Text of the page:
You Can Blame South Park For Beavis And Butt-Head Not Getting A Musical Episode

Today is a beautiful day: the "Beavis and Butt-Head" revival is now streaming on Paramount+. The animated series about the misadventures of two of the world's stupidest high-schoolers comes after the streaming service released "Beavis and Butt-Head Do the Universe," a feature-length film that explained how the boys made it to 2022 without aging a bit. (It involves space travel and wormholes... huh huh... holes.) Now the boys are back, and just as boneheaded as ever, and that means that creator Mike Judge had to come up with some fun new trouble for the duo to get into. 

One thing fans won't see these 2-D doofuses do is sing, however, and there's one very good reason: "South Park." That's right, the other cartoon about foul-mouthed, immature boys already did the musical thing in their 1999 movie, "South Park: Bigger, Longer, and Uncut," and Judge wasn't about to try to top the musical madness of that movie. 

Judge shared his excitement about the series release with The Hollywood Reporter, and revealed that while we might not get a musical episode, there is a fun musical moment in at least one episode of the new "Beavis and Butt-Head." It's just not something you can dance to.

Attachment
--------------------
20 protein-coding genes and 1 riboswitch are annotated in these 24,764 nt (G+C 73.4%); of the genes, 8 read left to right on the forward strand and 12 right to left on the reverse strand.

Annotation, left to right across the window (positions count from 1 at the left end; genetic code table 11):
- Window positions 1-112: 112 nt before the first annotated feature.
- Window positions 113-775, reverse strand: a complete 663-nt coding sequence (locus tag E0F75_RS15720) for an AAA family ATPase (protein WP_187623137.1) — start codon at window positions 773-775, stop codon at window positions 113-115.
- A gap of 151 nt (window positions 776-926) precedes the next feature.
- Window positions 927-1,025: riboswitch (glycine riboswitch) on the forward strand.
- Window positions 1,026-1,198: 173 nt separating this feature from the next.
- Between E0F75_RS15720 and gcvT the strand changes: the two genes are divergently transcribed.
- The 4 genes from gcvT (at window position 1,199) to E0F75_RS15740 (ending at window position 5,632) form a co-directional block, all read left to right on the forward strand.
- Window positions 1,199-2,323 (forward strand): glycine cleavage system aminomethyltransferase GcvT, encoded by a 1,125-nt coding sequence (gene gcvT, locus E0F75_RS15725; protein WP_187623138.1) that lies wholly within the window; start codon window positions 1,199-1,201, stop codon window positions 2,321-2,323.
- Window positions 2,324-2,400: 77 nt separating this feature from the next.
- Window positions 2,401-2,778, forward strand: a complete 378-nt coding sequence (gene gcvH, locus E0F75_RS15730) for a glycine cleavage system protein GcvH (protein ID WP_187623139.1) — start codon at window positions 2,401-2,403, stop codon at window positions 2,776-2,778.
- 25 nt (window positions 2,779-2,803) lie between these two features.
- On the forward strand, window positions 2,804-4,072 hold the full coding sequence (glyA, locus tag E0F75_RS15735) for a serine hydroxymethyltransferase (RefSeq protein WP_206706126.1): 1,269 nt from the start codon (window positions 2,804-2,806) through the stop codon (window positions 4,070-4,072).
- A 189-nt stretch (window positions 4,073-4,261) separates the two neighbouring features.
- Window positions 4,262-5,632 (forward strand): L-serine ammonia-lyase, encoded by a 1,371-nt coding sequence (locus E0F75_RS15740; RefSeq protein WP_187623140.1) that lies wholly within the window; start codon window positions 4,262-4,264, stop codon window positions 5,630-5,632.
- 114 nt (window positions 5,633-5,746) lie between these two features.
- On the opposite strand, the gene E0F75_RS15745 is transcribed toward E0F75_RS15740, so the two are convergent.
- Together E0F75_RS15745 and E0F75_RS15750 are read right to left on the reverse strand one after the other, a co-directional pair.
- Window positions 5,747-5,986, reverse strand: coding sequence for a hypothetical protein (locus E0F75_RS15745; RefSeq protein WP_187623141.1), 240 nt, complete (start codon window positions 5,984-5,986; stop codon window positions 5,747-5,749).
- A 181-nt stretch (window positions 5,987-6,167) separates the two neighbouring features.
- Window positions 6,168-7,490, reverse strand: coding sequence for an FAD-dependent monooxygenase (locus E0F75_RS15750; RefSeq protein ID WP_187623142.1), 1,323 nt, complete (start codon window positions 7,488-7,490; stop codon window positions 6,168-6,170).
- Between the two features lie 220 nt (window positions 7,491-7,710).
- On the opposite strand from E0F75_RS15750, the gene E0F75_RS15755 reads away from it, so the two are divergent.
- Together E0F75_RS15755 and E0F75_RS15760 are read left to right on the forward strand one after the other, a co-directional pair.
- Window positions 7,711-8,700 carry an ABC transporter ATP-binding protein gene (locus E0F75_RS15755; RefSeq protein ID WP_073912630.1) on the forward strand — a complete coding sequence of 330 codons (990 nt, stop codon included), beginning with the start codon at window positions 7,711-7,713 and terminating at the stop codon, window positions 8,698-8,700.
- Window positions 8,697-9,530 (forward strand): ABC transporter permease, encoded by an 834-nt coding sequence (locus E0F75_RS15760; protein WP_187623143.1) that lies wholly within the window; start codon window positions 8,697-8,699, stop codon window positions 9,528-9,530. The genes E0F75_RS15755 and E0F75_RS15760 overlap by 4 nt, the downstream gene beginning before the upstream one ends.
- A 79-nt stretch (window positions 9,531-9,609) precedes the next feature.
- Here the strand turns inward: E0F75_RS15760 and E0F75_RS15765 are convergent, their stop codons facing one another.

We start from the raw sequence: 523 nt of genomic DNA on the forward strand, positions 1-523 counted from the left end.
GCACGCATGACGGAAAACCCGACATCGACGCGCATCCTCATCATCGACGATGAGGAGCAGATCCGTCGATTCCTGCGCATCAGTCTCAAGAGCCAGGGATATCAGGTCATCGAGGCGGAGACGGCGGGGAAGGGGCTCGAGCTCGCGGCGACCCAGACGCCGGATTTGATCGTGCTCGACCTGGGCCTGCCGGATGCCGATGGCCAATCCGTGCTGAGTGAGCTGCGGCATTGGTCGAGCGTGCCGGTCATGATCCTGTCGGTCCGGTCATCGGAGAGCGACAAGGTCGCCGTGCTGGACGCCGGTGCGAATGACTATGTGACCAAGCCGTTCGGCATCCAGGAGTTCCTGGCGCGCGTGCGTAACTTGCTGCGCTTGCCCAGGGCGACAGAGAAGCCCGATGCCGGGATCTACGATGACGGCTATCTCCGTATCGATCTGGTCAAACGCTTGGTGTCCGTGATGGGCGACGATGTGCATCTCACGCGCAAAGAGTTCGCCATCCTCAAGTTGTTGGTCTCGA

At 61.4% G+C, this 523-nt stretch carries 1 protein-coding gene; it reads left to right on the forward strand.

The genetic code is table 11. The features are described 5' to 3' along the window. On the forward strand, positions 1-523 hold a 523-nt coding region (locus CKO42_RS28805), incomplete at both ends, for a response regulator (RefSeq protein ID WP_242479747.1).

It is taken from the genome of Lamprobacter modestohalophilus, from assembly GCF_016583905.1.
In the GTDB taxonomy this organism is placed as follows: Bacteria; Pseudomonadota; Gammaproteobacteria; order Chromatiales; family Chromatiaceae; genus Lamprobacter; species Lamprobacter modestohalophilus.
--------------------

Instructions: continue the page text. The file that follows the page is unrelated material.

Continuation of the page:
Beavis backmasks

In the interview, Judge explained that someone pitched a musical episode, but he thought "South Park" had already done that "better than anybody ever." So instead they went with a story where Beavis has a conversation with a literal dumpster fire:

"One of the ideas in that was that fire would be a character. Then [writer] Lew Morton and I just started kicking that idea around that the fire is not telling him to do anything bad. It was so fun to write. Actually, back in the '90s, there was still that lingering thing from the late '80s about how metal albums were accused of putting in backward messaging. And I actually had a couple of cases where Beavis starts talking backward, and if you played that backward, he's saying, 'Stay in school and go to college.' I knew if I put him talking backward, somebody's going to go after the show, and that's what they discovered."

In the late '80s, parents were worried about "backmasking," in which audio that sounds like jibberish is actually dialogue played in reverse. There are stories of parents playing their kids' records backward and discovering prayers to Satan and dangerous instructions, so having Beavis speak backwards and give kids good instructions is pretty darn funny. At least no one will ever get confused by a "huh huh," because that's the same backwards and forwards! 

"Beavis and Butt-Head" is now streaming on Paramount+.